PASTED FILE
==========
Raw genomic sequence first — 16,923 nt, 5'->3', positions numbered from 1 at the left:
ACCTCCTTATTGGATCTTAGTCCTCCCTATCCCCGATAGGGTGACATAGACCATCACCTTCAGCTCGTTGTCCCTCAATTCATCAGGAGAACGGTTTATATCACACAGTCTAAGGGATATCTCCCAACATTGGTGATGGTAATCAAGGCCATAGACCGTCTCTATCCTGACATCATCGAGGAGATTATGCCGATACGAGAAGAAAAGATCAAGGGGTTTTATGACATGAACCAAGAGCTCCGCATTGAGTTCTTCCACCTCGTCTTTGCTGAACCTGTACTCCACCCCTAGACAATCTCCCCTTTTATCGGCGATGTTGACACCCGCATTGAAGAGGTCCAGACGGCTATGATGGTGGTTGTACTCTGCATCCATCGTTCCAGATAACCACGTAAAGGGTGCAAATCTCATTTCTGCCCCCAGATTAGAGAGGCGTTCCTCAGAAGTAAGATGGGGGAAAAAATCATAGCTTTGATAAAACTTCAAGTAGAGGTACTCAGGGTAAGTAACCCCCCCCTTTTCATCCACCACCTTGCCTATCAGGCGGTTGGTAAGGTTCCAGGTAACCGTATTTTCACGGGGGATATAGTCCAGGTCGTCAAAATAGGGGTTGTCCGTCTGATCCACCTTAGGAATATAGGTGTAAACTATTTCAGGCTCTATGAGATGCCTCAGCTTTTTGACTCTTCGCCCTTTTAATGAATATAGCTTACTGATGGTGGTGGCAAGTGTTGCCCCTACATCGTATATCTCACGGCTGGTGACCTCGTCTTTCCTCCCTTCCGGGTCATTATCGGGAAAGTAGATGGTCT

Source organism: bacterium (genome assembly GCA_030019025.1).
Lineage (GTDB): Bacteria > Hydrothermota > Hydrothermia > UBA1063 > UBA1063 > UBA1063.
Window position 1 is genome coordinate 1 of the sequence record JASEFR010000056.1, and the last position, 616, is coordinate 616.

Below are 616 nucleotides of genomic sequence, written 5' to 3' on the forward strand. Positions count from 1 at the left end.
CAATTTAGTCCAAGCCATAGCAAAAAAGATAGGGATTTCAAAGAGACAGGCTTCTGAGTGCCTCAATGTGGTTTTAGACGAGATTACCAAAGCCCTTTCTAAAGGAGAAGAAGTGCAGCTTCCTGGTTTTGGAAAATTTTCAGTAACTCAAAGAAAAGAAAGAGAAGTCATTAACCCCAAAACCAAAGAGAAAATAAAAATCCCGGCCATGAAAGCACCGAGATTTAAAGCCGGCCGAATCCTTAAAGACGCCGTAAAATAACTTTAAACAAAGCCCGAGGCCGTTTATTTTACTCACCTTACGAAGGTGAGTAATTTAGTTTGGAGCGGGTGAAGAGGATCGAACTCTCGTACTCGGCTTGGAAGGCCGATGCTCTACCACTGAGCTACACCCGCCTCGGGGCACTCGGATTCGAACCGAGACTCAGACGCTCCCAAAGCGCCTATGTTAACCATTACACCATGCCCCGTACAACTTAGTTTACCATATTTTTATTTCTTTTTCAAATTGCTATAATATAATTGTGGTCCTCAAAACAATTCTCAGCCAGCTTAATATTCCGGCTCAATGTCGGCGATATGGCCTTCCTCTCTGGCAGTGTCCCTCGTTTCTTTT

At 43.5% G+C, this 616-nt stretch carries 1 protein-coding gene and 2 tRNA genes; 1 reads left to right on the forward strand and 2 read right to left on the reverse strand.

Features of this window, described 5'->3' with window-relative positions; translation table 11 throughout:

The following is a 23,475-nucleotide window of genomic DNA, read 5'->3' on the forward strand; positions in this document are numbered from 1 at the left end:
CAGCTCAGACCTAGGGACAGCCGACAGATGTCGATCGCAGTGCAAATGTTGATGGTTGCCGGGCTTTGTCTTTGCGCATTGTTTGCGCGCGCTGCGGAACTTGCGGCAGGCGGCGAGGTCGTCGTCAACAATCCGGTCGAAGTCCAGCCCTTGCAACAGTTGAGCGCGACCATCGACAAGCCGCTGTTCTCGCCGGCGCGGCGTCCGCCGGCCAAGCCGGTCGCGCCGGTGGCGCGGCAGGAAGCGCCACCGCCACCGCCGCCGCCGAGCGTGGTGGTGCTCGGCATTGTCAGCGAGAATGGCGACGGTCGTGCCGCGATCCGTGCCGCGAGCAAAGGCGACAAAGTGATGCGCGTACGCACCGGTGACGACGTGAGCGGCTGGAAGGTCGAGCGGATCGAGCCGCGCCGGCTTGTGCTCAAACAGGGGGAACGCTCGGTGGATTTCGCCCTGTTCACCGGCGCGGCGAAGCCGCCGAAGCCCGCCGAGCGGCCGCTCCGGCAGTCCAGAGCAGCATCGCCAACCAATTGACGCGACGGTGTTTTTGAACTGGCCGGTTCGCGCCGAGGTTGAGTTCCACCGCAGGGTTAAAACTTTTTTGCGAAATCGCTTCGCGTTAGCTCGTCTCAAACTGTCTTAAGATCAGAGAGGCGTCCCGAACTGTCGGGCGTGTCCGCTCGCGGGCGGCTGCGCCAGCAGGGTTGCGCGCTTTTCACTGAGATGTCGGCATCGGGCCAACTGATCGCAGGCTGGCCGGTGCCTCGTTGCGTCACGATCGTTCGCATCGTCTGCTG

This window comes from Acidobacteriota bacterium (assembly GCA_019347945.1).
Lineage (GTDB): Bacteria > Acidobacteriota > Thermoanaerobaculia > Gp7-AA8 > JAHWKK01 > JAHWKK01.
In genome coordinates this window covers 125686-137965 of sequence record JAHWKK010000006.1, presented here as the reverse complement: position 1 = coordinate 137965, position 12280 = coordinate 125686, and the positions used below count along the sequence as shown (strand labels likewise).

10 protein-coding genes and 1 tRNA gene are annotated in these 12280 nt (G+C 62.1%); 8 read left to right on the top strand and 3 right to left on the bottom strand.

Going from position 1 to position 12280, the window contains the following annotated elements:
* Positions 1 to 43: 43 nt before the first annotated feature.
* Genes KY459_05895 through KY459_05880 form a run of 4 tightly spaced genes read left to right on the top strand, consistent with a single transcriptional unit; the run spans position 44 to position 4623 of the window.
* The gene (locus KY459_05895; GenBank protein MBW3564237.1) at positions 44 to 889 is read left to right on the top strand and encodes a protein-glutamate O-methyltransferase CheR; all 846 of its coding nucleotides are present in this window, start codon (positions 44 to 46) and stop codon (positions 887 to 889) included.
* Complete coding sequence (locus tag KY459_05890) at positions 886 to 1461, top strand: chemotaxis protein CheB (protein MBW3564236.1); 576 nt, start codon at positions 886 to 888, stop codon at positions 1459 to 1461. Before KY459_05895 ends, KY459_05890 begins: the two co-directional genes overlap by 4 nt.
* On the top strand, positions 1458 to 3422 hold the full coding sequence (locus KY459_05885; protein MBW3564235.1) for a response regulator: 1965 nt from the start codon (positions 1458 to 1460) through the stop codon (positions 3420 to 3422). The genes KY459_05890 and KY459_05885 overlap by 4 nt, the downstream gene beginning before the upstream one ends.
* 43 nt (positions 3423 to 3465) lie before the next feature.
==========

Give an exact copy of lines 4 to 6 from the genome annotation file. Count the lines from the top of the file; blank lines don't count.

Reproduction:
Lineage (GTDB): Bacteria > Hydrothermota > Hydrothermia > UBA1063 > UBA1063 > UBA1063.
Window position 1 is genome coordinate 1 of the sequence record JASEFR010000056.1, and the last position, 616, is coordinate 616.

Below are 616 nucleotides of genomic sequence, written 5' to 3' on the forward strand. Positions count from 1 at the left end.